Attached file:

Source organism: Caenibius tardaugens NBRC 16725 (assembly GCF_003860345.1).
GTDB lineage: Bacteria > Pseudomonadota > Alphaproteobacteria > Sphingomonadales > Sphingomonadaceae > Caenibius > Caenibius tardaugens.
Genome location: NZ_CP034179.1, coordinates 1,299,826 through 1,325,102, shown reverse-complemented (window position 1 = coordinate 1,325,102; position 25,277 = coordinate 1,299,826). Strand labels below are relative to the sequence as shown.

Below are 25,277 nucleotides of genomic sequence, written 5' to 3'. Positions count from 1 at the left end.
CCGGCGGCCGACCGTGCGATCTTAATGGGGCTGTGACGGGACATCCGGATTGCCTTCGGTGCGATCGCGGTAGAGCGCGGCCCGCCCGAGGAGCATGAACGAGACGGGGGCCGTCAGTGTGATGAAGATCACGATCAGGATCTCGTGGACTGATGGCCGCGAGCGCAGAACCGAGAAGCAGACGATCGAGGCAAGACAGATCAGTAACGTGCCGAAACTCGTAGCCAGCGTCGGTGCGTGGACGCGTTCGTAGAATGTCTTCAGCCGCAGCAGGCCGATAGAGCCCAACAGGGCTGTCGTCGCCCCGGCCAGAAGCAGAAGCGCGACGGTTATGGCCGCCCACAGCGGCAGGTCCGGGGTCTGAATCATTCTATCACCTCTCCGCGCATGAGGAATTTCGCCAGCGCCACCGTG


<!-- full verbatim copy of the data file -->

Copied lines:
Source organism: Caenibius tardaugens NBRC 16725 (assembly GCF_003860345.1).
GTDB lineage: Bacteria > Pseudomonadota > Alphaproteobacteria > Sphingomonadales > Sphingomonadaceae > Caenibius > Caenibius tardaugens.
Genome location: NZ_CP034179.1, coordinates 1,299,826 through 1,325,102, shown reverse-complemented (window position 1 = coordinate 1,325,102; position 25,277 = coordinate 1,299,826). Strand labels below are relative to the sequence as shown.

Below are 25,277 nucleotides of genomic sequence, written 5' to 3'. Positions count from 1 at the left end.
CCGGCGGCCGACCGTGCGATCTTAATGGGGCTGTGACGGGACATCCGGATTGCCTTCGGTGCGATCGCGGTAGAGCGCGGCCCGCCCGAGGAGCATGAACGAGACGGGGGCCGTCAGTGTGATGAAGATCACGATCAGGATCTCGTGGACTGATGGCCGCGAGCGCAGAACCGAGAAGCAGACGATCGAGGCAAGACAGATCAGTAACGTGCCGAAACTCGTAGCCAGCGTCGGTGCGTGGACGCGTTCGTAGAATGTCTTCAGCCGCAGCAGGCCGATAGAGCCCAACAGGGCTGTCGTCGCCCCGGCCAGAAGCAGAAGCGCGACGGTTATGGCCGCCCACAGCGGCAGGTCCGGGGTCTGAATCATTCTATCACCTCTCCGCGCATGAGGAATTTCGCCAGCGCCACCGTG